Why are win themes important?

Your bid needs to be exciting and memorable. But more importantly, it needs to tell the client what’s in it for them and why they should select you – very clearly and quickly. Having well defined win themes that permeate throughout your proposals helps you achieve that. They provide three hooks that draw the client in and help them believe you are the supplier for them.

The development of win themes early in the bid process also helps galvanise your bid team, giving them belief that you will win and to go that extra mile by having clear differentiation.

 

Bid writing

Top tips for successfully kicking off your bid

It is vital that bids start positively. A good start provides direction to all involved, clarity of actions and drives momentum.

We find that traditionally many organisations, and indeed proposal consultants, tend to mobilise bids with a full team kick off meeting. In our experience there is a relatively high probability that these meetings can fall off track and become a bit of a zoo, with too many voices, not enough action agreed and a subsequent scattering of team members without a clear view of what they have been asked to do.

Don’t rush into being a collection of busy fools

Our key piece of advice is to not rush into starting up your full bid team. We advocate a focused strategy meeting prior to a full kick off. Bring together a smaller leadership group first to understand what is being asked of you in the clients’ documents and to define the win strategy. Ensure that the strategy session has clear leadership, with people encouraged to bring enthusiasm for the opportunity and a detailed understanding of the client, their influences and the opportunity

We would say that attendees should be limited to your executive sponsor for the opportunity, the designated bid leader (if one has been selected), your sales lead for the opportunity, a bid manager for the submission, your service delivery lead (who is likely to be the key delivery CV for your submission) and your commercial lead.

Make sure an appropriate amount of time is set aside for the strategy development in this session. Try to defend that time together, it will reap benefits later. This session is likely to be at least half a day and quite possibly a full day. If the opportunity is worth pursuing, then it must be worth spending time together to understand how to win it.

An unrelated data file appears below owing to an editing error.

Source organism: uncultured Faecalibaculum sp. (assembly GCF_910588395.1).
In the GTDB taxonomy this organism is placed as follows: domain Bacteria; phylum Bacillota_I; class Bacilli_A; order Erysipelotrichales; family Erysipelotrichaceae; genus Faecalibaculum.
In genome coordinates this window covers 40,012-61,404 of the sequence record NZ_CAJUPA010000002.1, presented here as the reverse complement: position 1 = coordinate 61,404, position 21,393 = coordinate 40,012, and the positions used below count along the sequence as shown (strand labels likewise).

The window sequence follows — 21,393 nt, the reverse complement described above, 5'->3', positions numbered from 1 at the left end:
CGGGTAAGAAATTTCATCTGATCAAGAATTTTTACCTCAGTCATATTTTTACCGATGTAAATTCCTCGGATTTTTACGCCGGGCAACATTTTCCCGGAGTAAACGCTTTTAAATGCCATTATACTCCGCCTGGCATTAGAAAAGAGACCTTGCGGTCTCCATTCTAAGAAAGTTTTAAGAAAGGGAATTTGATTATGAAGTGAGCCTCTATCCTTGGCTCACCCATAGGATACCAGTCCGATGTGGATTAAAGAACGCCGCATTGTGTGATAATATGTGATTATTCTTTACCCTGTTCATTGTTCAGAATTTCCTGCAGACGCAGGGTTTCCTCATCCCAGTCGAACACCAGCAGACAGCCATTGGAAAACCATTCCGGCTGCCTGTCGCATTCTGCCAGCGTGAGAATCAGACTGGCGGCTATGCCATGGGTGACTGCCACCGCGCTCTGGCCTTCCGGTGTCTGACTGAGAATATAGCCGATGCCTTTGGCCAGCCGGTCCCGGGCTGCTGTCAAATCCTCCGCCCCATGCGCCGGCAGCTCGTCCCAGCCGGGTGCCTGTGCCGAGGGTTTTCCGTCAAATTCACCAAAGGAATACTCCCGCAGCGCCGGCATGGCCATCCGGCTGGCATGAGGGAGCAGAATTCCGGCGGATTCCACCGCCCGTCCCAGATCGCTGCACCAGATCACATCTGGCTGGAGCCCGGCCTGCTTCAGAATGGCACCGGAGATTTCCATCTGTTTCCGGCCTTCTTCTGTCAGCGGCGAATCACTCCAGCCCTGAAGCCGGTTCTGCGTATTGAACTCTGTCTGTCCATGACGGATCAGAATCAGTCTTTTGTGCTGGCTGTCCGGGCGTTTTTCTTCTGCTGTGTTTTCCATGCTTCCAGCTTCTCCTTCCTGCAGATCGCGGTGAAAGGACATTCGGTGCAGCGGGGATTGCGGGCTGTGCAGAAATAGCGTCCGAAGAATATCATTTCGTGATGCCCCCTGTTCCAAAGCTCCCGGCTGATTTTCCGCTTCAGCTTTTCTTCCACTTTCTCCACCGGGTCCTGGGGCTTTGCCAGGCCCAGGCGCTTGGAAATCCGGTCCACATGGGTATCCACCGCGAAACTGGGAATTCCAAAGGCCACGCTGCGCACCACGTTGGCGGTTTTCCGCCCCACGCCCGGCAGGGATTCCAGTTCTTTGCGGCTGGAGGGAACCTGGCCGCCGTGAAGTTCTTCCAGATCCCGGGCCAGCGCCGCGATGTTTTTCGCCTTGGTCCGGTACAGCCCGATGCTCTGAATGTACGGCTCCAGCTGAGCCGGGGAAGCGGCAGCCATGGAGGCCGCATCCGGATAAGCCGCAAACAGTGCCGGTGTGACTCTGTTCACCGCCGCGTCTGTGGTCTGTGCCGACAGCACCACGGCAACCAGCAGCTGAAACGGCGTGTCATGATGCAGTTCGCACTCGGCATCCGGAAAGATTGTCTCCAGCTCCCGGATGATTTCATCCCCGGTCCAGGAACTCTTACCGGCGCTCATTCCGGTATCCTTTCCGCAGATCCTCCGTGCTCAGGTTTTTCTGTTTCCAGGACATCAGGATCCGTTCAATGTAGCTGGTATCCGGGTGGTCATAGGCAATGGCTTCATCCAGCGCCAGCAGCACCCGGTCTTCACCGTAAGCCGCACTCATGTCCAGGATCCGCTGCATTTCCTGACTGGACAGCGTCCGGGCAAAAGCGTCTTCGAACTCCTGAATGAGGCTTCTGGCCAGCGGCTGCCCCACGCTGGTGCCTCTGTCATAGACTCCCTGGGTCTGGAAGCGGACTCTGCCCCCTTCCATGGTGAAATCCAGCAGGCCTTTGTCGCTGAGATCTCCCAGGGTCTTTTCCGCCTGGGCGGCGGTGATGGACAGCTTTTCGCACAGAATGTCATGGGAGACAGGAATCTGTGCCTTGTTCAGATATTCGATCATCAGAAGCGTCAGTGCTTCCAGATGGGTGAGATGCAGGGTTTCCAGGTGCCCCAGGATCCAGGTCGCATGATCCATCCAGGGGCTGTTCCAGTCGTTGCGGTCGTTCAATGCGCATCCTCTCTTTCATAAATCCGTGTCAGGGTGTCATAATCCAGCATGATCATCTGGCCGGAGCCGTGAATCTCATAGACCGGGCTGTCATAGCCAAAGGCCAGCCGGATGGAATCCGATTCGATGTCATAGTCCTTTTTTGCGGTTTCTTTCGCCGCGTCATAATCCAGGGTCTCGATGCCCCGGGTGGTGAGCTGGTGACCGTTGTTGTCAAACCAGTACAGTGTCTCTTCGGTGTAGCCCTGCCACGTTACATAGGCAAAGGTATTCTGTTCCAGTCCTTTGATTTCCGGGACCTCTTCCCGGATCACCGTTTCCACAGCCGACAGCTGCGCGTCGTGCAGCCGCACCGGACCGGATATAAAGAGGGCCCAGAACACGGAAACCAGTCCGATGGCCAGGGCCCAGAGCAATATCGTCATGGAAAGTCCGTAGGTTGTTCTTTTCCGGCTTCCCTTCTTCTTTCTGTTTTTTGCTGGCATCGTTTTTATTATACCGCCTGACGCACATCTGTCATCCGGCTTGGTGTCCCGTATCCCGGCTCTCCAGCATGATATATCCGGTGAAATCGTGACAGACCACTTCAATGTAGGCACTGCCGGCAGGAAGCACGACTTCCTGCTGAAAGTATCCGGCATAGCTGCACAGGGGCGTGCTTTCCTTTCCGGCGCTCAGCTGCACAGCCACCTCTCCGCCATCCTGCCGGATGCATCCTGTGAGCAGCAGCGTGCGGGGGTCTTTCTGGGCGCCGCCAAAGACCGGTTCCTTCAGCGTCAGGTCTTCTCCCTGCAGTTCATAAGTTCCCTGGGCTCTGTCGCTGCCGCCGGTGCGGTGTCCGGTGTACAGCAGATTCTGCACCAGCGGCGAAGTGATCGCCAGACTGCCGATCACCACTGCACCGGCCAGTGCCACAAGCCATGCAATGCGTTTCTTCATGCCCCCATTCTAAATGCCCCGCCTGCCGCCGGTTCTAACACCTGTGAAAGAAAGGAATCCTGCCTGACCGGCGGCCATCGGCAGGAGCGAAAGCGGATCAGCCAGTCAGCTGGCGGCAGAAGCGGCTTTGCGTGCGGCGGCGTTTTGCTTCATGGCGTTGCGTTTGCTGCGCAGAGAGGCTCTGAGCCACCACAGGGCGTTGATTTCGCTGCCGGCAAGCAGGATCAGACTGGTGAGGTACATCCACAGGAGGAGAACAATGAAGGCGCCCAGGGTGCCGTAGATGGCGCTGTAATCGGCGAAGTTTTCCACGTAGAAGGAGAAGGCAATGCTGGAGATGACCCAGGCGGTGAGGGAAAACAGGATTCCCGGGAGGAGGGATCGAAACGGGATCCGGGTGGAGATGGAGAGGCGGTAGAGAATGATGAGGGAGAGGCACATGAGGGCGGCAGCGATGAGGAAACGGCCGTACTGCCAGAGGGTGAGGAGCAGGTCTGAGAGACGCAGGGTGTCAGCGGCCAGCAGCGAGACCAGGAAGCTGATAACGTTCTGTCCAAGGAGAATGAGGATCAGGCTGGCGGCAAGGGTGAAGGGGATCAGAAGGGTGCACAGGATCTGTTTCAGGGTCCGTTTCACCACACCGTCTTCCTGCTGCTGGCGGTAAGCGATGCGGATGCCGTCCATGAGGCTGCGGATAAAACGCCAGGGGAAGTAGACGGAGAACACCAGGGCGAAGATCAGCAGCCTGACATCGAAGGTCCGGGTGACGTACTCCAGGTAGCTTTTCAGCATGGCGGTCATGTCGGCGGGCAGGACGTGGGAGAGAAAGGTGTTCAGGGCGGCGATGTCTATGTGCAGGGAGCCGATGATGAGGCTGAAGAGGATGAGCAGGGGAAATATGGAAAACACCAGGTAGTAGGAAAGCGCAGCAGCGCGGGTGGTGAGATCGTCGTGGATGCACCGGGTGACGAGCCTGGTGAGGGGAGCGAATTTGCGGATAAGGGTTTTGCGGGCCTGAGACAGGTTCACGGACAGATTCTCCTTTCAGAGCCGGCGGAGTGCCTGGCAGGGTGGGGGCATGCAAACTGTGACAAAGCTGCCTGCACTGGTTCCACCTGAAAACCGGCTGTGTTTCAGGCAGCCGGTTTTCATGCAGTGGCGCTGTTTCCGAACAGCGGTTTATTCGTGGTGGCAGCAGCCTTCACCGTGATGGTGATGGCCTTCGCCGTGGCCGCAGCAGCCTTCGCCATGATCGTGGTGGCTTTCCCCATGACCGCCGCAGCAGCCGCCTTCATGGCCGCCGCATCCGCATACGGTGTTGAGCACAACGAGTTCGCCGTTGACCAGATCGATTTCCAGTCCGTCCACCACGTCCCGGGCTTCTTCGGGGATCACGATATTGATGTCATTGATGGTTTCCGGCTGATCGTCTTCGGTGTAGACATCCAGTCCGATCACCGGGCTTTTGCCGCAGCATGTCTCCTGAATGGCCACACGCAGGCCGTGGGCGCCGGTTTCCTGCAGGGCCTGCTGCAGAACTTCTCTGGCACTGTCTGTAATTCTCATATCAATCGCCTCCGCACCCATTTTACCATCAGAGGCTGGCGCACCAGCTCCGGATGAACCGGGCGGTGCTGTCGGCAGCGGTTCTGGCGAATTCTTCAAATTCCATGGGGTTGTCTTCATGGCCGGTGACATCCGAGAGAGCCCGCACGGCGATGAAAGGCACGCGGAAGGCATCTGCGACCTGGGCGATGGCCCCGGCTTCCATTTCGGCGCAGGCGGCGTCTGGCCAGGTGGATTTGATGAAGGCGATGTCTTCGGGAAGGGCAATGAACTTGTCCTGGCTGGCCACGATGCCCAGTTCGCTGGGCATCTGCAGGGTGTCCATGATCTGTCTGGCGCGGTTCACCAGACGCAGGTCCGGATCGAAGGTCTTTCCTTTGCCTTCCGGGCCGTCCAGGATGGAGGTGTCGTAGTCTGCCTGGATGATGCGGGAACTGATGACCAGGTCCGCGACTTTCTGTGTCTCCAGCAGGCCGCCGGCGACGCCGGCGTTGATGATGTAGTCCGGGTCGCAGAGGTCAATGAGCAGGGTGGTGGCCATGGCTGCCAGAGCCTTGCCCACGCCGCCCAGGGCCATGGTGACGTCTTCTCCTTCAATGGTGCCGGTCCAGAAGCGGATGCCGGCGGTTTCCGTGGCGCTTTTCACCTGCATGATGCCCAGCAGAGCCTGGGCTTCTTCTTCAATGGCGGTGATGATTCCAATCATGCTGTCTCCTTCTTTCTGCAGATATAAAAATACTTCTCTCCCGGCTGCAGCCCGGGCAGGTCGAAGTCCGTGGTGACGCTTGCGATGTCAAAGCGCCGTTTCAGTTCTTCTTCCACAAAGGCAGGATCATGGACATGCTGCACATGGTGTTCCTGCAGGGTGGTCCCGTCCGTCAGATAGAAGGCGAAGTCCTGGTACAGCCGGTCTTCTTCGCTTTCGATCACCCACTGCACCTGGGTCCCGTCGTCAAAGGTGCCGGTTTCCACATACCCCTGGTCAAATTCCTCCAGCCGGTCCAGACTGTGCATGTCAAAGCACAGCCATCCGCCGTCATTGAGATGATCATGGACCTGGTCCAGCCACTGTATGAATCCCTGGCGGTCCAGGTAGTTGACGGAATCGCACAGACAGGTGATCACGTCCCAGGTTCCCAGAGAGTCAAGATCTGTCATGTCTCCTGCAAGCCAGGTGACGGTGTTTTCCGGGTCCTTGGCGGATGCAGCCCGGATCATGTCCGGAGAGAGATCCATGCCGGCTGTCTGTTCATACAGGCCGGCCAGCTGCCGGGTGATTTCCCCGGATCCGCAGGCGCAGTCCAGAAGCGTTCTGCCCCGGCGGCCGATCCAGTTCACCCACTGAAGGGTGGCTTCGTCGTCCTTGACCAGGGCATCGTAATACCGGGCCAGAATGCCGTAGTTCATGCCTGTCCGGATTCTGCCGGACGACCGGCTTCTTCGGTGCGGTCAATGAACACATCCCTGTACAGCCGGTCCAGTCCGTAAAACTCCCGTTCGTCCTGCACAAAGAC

The attributes of the strategy meeting are:

  • That it is a focused leadership meeting
  • It is facilitated by the bid leader with participation from all
  • It is a ‘Blue sky thinking’ meeting, where innovation and enthusiasm about the opportunity come together
  • Its focused on how to win.

Now you can kick it off with control

Once you have your strategy nailed, then you can brief your wider team of contributors in a full kick off meeting.

The attributes of the kick-off meeting are:

  • That it sets the direction for the bid, affirming commitment and sponsorship
  • The meeting is led by the bid leader with a firm grip on the agenda
  • It is a more methodical action orientated meeting
  • There is an understanding of compliance among the attendees
  • Attendees are enthusiastic about the opportunity and going the extra mile

Splitting Strategy from Kick Off has the following benefits:

  • It gets your senior team and Sponsor aligned, so there is no confusion or dirty washing aired in front of the wider team – there is nothing worse than senior people disagreeing in front of room of their staff, appearing unprepared or setting a negative tone.
  • It provides clear direction, unpicking action from strategy – allowing you to brief the contributors and then focus on what you need them to do
  • Although it creates an additional meeting, ultimately it is more efficient and effective

Some basics – meeting preparation:

  • Distribute information at least 24-hour is prior to the meeting